Am 26.04.2018 um 21:41 schrieb Clive Nicholas:
On 26 April 2018 at 11:11, Sven Schreiber <svetosch(a)gmx.net
*Frankly, I could care less whether such things are
consensus" or not. It is my personal view and I'm happy to give it. If
the OP finds it useful, so much the better. If they prefer to chuck my
post straight in the bin, that's for them.
Well, at the risk of starting religious wars, I'm always happy to hear
arguments and reasons for personal views. But a concrete answer to a
concrete question ("why isn't the Hausman test shown") would also be
nice. For example, what if you asked a question about a multilevel model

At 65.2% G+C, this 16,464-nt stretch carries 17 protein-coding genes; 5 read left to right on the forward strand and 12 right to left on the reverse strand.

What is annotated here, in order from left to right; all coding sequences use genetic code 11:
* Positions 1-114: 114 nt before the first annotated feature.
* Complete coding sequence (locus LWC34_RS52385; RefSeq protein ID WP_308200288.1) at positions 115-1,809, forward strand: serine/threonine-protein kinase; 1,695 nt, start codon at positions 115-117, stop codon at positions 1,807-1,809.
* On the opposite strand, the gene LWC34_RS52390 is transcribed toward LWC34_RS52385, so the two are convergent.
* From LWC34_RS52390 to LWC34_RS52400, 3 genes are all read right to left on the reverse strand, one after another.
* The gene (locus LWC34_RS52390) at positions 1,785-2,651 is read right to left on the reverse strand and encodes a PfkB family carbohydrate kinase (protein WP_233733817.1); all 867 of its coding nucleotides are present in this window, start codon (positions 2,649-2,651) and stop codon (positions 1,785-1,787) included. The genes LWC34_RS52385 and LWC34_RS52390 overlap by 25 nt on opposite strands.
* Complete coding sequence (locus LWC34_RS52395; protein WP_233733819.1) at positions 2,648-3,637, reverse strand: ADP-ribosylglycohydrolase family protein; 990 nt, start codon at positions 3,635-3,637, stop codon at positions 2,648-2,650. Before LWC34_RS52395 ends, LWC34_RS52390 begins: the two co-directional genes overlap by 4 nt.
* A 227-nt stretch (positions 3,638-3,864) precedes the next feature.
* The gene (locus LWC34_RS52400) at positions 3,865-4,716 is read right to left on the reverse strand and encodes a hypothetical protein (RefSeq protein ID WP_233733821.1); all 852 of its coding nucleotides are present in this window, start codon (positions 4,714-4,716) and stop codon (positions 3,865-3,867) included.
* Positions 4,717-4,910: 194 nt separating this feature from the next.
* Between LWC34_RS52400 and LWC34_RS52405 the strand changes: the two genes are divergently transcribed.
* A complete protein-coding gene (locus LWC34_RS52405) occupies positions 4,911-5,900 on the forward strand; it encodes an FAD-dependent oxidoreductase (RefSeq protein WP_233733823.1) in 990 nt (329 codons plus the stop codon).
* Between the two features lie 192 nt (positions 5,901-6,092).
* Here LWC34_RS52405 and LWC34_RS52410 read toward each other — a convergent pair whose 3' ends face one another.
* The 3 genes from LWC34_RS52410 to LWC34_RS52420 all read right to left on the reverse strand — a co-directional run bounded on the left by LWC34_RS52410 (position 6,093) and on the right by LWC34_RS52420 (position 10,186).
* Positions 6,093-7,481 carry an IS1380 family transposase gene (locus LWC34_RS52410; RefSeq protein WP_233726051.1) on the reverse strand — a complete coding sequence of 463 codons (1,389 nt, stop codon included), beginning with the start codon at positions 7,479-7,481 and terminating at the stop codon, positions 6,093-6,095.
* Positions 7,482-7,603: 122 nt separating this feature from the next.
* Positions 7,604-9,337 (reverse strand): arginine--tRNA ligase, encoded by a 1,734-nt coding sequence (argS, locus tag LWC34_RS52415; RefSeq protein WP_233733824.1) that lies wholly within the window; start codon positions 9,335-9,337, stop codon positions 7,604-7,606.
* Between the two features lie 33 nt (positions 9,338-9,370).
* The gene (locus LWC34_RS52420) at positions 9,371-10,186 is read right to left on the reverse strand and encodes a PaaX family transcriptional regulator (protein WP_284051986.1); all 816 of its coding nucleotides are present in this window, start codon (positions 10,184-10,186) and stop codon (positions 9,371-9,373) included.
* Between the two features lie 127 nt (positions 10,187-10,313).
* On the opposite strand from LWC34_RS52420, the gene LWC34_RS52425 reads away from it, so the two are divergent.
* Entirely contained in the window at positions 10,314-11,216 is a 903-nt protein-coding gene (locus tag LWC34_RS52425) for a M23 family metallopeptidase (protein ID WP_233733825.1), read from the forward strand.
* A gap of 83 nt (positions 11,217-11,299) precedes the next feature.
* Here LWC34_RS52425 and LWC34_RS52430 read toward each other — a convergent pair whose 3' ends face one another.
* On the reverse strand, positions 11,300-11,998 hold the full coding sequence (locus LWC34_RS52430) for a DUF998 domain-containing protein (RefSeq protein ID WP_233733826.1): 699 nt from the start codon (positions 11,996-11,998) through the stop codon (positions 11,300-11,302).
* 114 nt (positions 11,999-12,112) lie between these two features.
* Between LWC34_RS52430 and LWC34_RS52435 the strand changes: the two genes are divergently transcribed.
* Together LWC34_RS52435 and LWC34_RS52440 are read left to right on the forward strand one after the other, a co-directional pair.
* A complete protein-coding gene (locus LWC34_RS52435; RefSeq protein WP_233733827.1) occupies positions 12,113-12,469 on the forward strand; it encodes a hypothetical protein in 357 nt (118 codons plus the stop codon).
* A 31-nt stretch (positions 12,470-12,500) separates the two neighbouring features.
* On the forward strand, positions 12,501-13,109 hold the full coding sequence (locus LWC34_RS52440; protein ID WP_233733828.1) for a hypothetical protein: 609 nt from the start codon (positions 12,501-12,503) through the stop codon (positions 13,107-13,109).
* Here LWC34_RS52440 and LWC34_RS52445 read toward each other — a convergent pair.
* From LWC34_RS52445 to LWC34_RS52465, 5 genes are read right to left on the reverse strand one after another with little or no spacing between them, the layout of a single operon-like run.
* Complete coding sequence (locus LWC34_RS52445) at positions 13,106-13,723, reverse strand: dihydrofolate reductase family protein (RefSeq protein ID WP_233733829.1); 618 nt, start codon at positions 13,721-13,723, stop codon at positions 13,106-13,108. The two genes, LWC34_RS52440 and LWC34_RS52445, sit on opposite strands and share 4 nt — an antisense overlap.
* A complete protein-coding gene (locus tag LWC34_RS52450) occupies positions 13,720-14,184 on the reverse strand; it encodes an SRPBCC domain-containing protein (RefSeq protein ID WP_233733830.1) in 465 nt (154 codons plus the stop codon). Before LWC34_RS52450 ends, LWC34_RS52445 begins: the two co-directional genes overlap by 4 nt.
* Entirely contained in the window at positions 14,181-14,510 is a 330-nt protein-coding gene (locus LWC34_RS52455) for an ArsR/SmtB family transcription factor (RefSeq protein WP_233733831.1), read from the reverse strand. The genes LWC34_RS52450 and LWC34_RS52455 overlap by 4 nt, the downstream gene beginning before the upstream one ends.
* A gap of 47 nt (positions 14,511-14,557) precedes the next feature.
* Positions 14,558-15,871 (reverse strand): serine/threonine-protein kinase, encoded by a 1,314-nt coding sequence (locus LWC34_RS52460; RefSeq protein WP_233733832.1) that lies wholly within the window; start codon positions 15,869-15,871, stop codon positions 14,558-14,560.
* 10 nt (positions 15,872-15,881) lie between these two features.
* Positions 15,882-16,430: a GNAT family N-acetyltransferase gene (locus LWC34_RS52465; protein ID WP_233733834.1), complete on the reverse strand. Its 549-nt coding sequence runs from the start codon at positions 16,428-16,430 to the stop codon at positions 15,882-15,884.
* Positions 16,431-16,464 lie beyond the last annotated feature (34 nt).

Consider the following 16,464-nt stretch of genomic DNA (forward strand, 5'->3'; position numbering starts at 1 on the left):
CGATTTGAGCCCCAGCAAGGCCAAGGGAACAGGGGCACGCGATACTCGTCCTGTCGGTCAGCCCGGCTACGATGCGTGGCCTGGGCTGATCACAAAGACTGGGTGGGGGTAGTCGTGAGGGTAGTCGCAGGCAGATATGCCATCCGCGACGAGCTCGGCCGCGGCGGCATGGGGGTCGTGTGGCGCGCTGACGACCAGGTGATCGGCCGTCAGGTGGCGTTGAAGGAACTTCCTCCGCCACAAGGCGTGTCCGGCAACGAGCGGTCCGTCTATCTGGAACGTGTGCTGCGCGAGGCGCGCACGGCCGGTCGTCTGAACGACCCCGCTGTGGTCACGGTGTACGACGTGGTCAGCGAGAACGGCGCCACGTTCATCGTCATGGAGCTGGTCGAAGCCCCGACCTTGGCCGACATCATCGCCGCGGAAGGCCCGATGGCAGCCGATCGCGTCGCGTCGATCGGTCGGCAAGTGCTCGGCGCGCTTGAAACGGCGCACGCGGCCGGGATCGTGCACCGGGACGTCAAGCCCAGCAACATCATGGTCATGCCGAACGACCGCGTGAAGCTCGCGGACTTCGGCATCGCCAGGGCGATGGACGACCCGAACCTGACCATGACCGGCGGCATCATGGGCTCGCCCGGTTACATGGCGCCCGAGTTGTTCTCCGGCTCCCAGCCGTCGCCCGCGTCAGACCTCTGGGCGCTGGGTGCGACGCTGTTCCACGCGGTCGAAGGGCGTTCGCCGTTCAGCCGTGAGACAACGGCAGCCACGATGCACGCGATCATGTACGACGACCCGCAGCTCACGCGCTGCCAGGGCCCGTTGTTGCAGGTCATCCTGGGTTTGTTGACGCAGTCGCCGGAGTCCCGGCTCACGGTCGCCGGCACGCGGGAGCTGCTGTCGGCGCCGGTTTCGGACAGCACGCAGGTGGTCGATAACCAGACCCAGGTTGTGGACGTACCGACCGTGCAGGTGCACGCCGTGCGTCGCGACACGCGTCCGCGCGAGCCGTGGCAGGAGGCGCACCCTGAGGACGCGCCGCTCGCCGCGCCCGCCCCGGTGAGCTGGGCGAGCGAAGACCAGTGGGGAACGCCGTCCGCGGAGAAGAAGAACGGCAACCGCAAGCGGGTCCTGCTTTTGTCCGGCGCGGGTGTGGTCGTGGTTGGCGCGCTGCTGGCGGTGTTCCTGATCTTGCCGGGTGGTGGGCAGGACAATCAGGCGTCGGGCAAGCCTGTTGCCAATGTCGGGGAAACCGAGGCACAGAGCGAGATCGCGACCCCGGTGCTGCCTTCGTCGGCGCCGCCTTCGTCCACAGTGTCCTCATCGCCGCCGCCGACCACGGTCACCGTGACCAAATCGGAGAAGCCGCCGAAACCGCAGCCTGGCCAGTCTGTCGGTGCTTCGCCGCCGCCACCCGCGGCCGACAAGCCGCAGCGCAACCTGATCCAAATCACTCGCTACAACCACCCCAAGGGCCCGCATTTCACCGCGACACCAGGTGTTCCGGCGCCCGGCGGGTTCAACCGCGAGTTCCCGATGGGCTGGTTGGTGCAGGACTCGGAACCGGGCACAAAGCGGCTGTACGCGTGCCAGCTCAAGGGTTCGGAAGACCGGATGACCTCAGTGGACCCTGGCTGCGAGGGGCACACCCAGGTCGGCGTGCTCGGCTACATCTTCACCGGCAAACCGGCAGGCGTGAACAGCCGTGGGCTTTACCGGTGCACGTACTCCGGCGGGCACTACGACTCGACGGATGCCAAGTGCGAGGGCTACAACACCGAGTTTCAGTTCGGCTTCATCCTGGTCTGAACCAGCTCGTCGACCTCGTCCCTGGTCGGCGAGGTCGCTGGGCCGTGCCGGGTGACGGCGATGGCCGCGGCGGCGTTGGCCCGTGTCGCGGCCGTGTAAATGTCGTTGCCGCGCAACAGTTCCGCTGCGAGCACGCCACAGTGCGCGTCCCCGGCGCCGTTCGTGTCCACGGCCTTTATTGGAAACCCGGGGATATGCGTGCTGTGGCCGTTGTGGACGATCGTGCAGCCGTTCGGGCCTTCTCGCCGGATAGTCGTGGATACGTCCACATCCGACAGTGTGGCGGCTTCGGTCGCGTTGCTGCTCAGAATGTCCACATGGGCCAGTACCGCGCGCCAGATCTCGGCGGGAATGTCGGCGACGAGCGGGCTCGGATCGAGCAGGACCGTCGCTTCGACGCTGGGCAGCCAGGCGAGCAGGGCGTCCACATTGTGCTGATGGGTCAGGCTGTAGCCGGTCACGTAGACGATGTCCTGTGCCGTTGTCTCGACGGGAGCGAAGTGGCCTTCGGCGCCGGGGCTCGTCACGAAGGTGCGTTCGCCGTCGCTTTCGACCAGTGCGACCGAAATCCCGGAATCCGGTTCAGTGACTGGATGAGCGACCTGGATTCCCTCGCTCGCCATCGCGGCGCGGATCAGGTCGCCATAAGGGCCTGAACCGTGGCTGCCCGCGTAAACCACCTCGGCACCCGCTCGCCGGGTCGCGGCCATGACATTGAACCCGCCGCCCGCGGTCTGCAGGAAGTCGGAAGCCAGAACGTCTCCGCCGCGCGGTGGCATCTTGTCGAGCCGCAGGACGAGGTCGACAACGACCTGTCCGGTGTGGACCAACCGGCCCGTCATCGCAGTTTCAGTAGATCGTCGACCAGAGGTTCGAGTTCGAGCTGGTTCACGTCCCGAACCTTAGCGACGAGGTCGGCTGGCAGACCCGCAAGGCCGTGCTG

and somebody just answers "Bayesian is better anyway" ? My guess is that
that wouldn't help you too much.
*I explained to the OP that s/he could run the R code (if s/he so
wished) through -gretl-. You may have missed that bit.
In fact I haven't. But this line:
wouldn't work from gretl, or at least you would have to prepare stuff first.
Gretl has the "foreign" block apparatus which could be used here, no doubt.
I would welcome
any effort to see HLMs introduced in -gretl-, but it's not really
place to ask for it. If people want it badly enough, they can learn to
code it themselves. I can't, so I won't.*
Fair enough. I'm not an expert in that specific area, either. However,
it seems that at least Stata is using max likelihood there (judging from
their ME manual), so my guess is that for someone who knows these models
better it's not prohibitive, using the ML apparatus (mle block, see ch.
23 of the guide).
But that's not a recommendation for applied users, of course.